I know intellectually that their hesitance is due to low-quality 90s AI, but it feels like they’re toying with me, causing a distraction while someone circles around and gets me from behind. The striking quality of this section has as much to do with my 1% health as it does with skilled design, but it proves Valve’s ability as a studio: even when they screw up and put out a piece of trash, it’s always got something going for it. Like the Coen brothers of gaming.

After an intense stealth fight, I find a health machine, which bumps me up to a more reasonable level. When I can afford to be incautious, some of the fun wears off, but this final section is well-designed enough to hold my interest to the end. I find a door wired up with explosives connected to a plunger. There’s a break in the wire, and in order to get the system to work I have to push a barrel so it completes the circuit. This strikes me as a really awful puzzle. While it might work in real life (what’s the resistance of a steel barrel?), it awkwardly highlights the fact that the Half-Life characters can’t do something as simple as pick up two pieces of wire and connect them. It jars you out of immersion, reminding you that you’re a disembodied pair of hands with a gun. And the pushing controls in Half-Life are terrible. This is not an example of Valve playing to their strengths.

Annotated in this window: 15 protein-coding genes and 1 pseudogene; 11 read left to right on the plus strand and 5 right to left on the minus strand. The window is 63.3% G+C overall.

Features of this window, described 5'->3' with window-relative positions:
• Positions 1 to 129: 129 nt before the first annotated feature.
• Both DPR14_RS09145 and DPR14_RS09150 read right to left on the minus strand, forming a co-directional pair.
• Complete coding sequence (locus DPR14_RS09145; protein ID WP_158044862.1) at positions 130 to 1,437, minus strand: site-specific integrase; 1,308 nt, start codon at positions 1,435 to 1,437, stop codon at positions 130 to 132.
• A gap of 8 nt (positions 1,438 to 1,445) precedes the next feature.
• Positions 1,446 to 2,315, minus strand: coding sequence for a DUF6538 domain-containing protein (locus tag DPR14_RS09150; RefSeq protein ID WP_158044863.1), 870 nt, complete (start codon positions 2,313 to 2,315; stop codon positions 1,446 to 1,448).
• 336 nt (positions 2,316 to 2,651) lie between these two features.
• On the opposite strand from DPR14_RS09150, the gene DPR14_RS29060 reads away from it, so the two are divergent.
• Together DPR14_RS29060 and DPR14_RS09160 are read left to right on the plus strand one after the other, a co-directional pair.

The door leads me to a control room overlooking the coolant basin, with a couple of barrels floating uselessly in it. It looks like there used to be a bridge all the way across, but the whole middle section of it is missing in action. I turn the crank to drain the basin and go out to investigate. After a couple of laps through the circuit (the only way out of the coolant basin is an elevator that leads back to the control room), I realize I’m supposed to push the barrels to form a bridge and then refill the basin.